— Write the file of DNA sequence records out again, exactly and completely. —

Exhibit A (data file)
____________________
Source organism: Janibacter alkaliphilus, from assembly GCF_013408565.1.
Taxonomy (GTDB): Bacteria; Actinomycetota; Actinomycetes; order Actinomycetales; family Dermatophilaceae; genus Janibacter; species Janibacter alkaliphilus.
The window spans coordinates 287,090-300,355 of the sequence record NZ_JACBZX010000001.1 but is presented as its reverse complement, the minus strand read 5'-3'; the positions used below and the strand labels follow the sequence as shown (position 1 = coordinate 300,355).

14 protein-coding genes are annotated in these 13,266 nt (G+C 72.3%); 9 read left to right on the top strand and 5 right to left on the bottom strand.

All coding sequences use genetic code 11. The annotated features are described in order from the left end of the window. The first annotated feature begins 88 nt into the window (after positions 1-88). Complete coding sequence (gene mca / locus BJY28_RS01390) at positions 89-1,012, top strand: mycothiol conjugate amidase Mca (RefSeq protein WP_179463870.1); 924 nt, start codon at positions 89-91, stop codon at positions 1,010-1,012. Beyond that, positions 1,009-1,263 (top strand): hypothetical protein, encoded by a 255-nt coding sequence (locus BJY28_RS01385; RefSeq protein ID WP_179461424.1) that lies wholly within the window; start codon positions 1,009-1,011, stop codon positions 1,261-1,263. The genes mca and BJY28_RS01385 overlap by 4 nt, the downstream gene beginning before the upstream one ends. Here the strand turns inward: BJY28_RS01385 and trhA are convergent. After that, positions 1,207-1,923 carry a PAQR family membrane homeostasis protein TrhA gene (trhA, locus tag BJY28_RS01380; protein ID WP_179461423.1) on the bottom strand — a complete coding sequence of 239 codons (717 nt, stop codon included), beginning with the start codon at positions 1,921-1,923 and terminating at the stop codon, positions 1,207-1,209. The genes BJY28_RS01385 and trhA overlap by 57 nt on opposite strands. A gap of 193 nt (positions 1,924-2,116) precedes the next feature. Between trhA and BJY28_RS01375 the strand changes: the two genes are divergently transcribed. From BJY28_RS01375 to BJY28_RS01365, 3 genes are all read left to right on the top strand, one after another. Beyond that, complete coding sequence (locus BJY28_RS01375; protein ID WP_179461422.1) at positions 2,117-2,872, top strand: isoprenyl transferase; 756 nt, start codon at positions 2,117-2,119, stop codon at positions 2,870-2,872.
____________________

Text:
Source organism: Janibacter alkaliphilus, from assembly GCF_013408565.1.
Taxonomy (GTDB): Bacteria; Actinomycetota; Actinomycetes; order Actinomycetales; family Dermatophilaceae; genus Janibacter; species Janibacter alkaliphilus.
The window spans coordinates 287,090-300,355 of the sequence record NZ_JACBZX010000001.1 but is presented as its reverse complement, the minus strand read 5'-3'; the positions used below and the strand labels follow the sequence as shown (position 1 = coordinate 300,355).

14 protein-coding genes are annotated in these 13,266 nt (G+C 72.3%); 9 read left to right on the top strand and 5 right to left on the bottom strand.

All coding sequences use genetic code 11. The annotated features are described in order from the left end of the window. The first annotated feature begins 88 nt into the window (after positions 1-88). Complete coding sequence (gene mca / locus BJY28_RS01390) at positions 89-1,012, top strand: mycothiol conjugate amidase Mca (RefSeq protein WP_179463870.1); 924 nt, start codon at positions 89-91, stop codon at positions 1,010-1,012. Beyond that, positions 1,009-1,263 (top strand): hypothetical protein, encoded by a 255-nt coding sequence (locus BJY28_RS01385; RefSeq protein ID WP_179461424.1) that lies wholly within the window; start codon positions 1,009-1,011, stop codon positions 1,261-1,263. The genes mca and BJY28_RS01385 overlap by 4 nt, the downstream gene beginning before the upstream one ends. Here the strand turns inward: BJY28_RS01385 and trhA are convergent. After that, positions 1,207-1,923 carry a PAQR family membrane homeostasis protein TrhA gene (trhA, locus tag BJY28_RS01380; protein ID WP_179461423.1) on the bottom strand — a complete coding sequence of 239 codons (717 nt, stop codon included), beginning with the start codon at positions 1,921-1,923 and terminating at the stop codon, positions 1,207-1,209. The genes BJY28_RS01385 and trhA overlap by 57 nt on opposite strands. A gap of 193 nt (positions 1,924-2,116) precedes the next feature. Between trhA and BJY28_RS01375 the strand changes: the two genes are divergently transcribed. From BJY28_RS01375 to BJY28_RS01365, 3 genes are all read left to right on the top strand, one after another. Beyond that, complete coding sequence (locus BJY28_RS01375; protein ID WP_179461422.1) at positions 2,117-2,872, top strand: isoprenyl transferase; 756 nt, start codon at positions 2,117-2,119, stop codon at positions 2,870-2,872.